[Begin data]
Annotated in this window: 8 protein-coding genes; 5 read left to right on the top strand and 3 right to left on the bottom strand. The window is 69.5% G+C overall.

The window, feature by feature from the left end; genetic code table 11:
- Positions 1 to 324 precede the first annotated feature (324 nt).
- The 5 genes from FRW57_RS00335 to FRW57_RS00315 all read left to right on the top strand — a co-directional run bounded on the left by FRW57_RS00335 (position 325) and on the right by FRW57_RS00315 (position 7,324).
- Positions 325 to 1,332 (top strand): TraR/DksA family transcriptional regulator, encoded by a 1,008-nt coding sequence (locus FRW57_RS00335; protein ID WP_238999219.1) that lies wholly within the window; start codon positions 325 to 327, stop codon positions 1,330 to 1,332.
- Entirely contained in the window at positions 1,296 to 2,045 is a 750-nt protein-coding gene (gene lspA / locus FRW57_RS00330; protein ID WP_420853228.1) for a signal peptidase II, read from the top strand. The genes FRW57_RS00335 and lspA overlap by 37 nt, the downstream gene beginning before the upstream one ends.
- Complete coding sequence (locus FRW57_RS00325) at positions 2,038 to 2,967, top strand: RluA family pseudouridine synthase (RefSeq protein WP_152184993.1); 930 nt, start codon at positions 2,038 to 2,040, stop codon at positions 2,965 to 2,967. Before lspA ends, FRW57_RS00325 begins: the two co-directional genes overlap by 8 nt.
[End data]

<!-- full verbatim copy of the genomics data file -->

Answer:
Annotated in this window: 8 protein-coding genes; 5 read left to right on the top strand and 3 right to left on the bottom strand. The window is 69.5% G+C overall.

The window, feature by feature from the left end; genetic code table 11:
- Positions 1 to 324 precede the first annotated feature (324 nt).
- The 5 genes from FRW57_RS00335 to FRW57_RS00315 all read left to right on the top strand — a co-directional run bounded on the left by FRW57_RS00335 (position 325) and on the right by FRW57_RS00315 (position 7,324).
- Positions 325 to 1,332 (top strand): TraR/DksA family transcriptional regulator, encoded by a 1,008-nt coding sequence (locus FRW57_RS00335; protein ID WP_238999219.1) that lies wholly within the window; start codon positions 325 to 327, stop codon positions 1,330 to 1,332.
- Entirely contained in the window at positions 1,296 to 2,045 is a 750-nt protein-coding gene (gene lspA / locus FRW57_RS00330; protein ID WP_420853228.1) for a signal peptidase II, read from the top strand. The genes FRW57_RS00335 and lspA overlap by 37 nt, the downstream gene beginning before the upstream one ends.
- Complete coding sequence (locus FRW57_RS00325) at positions 2,038 to 2,967, top strand: RluA family pseudouridine synthase (RefSeq protein WP_152184993.1); 930 nt, start codon at positions 2,038 to 2,040, stop codon at positions 2,965 to 2,967. Before lspA ends, FRW57_RS00325 begins: the two co-directional genes overlap by 8 nt.